Planting finished over a month ago, but the residue lingers. Tendonitis in my right wrist, for instance, flares any time I so much as touch a tennis racquet. For a while I had a terribly imbalanced tan (dark upper body, pasty bottom half), but August’s sun cured that. I still catch myself considering a price tag in terms of trees—a tank of gas is a bag-up, rent is a good day’s wage. These effects come and go, but the deepest stain from my five-month planting season has been neurological: my brain is tough as a callous.
Alien invasions have ignited our imaginations for more than a century. H.G. Wells’ 1898 novel “The War of the Worlds” sparked near panic when it was famously adapted into an American radio drama by Orson Welles in the 1930s. It later became one of the first alien invasion films of the 1950s. The popularity of such films continues to the present day, with movie-goers flocking to see films like “Alien”, “Independence Day” and “Prometheus,” proving our continued fascination with creatures who wreak havoc on our world.
New Zeland's Permanent Forest Sink Initiative- Experiences from a functioning carbon forestry mechanism
The Importance of reforestation mechanisms
The world is struggling in the fight against climate change. Efforts to maintain, let alone improve, a Kyoto type agreement are faltering while greenhouse gas (GHG) levels continue to rise along the worst case business as usual scenario.
The carbon market plays an increasingly important role in the forestry sector, but its history is dynamic. As far back as the 1990´s the first afforestation projects were initiated with the aim of capturing the carbon resulting from the burning of fossil fuels.
Our Carbon themed Fall 2012 issue can now be viewed here. Just click on the image of the cover and get reading!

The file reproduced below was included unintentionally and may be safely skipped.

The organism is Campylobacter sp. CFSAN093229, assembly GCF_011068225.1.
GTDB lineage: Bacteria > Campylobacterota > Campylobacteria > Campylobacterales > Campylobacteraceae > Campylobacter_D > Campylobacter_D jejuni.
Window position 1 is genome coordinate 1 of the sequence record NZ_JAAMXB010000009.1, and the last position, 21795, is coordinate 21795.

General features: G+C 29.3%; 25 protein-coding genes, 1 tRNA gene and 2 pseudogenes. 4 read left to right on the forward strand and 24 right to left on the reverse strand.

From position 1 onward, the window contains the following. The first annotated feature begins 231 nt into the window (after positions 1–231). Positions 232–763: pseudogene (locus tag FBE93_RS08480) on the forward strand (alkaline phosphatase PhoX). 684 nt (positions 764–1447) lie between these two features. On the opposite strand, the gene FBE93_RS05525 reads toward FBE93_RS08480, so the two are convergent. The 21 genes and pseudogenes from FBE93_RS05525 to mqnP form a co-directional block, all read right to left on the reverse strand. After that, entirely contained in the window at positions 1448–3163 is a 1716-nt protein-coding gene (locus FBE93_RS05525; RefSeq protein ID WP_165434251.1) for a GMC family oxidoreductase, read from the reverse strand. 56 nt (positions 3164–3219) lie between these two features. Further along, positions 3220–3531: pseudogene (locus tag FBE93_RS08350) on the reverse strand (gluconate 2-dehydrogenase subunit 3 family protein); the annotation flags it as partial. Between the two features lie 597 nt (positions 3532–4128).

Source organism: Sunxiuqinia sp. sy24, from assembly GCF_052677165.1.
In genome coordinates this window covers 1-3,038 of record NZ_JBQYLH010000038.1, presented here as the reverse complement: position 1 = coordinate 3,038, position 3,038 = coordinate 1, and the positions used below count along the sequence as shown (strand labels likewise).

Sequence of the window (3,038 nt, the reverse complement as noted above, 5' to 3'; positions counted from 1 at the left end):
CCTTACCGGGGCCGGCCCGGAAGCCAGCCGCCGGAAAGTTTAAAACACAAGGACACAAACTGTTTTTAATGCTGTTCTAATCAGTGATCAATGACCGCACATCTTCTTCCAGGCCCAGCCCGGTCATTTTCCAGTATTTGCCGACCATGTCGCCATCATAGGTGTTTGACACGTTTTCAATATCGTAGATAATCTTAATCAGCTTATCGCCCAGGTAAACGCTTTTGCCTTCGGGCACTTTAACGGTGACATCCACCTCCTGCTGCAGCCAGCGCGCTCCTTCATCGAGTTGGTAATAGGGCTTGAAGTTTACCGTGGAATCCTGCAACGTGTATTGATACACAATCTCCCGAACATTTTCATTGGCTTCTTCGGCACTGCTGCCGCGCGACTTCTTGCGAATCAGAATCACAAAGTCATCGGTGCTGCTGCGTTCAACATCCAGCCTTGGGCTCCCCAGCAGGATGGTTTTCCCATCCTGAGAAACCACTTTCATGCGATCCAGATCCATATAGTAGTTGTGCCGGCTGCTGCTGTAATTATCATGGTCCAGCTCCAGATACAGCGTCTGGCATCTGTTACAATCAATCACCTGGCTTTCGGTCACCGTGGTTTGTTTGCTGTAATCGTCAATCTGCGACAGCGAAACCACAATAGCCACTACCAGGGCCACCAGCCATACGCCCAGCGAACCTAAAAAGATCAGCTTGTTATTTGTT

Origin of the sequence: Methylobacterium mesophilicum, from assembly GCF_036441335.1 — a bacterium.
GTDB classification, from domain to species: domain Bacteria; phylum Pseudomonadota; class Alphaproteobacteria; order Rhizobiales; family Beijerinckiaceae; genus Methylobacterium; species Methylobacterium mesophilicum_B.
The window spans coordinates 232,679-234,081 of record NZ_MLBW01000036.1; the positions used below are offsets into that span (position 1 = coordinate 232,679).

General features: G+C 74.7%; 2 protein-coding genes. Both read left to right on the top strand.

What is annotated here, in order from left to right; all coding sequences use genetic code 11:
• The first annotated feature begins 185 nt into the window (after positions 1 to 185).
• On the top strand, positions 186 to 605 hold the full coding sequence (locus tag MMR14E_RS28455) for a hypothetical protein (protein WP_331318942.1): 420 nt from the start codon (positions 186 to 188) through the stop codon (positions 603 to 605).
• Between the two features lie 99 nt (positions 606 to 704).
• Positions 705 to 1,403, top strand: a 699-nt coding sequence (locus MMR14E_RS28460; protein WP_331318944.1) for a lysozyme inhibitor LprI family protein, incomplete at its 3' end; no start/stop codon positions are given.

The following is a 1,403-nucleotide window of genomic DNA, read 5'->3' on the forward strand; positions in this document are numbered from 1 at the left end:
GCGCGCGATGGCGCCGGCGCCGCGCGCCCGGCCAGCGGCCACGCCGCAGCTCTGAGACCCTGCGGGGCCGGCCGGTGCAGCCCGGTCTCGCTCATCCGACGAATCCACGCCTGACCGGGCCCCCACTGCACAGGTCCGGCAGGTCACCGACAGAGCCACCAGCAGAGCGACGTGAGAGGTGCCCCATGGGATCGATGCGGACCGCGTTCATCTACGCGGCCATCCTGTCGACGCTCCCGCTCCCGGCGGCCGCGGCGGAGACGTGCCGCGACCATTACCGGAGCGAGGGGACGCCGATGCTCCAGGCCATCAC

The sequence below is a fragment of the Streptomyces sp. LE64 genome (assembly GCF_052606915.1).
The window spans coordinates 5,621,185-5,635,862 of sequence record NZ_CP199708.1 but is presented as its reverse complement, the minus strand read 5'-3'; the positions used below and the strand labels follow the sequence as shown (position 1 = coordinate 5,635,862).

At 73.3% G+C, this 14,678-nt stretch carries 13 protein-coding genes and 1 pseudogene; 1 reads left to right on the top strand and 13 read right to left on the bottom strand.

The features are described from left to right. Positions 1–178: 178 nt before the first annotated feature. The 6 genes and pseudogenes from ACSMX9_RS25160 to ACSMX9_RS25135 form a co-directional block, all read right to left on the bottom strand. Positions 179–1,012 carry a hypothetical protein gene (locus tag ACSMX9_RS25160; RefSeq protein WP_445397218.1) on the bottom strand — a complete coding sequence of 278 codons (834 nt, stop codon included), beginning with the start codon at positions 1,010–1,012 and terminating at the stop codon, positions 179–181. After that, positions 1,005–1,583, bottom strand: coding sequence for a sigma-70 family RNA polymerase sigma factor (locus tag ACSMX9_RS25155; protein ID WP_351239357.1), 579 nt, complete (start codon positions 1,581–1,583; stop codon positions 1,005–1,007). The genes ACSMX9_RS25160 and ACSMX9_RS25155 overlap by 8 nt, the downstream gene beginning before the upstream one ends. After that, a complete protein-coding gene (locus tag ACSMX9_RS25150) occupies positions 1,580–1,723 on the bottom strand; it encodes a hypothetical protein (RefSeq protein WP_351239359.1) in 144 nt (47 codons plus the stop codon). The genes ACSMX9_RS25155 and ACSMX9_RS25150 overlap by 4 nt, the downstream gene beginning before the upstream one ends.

Thanks to all of our contributors who provided this issue's interesting content. Read below for a sneak peak at some of the articles we have compiled for you this time around;
B.C.’s forest and range ecosystems are far more complex and subtle than the arguments we have over how to manage them. The current dispute centred on the recently leaked government timber supply document is a case in point. Politicians’ consideration of logging in what critics describes as forest preserves has quickly led to two opposing and simplistic positions. To propose logging sensitive areas to mitigate timber supply is driven by short-term thinking.
When I got my start in forestry, as a tree planter in Alberta and BC, the only black spruce I saw was in the swamp. As a student at the University of Alberta and later working as a forester in BC, black spruce was a species we never really talked about. Who would want such a slow growing runt of a tree? Towering lodgepole pine, Douglas fir and white spruce were generally the silvicultural objective. That all changed when I moved to Northwestern Ontario to begin my research career. Here black spruce grows bigger than anywhere in North America, and dominates or s
As the rest of the world prepares for BBQ’s and hitting the beach, the silviculture industry is just hitting its stride. Many companies have avoided snow or weather delays and had a good start to the season, allowing for full days of uninterrupted work and contracts finishing on time. It’s the ideal scenario for keeping clients and planters happy – and supervisors busy. Now is a good time to consider how to keep the momentum going and avoid some common issues with fatigue.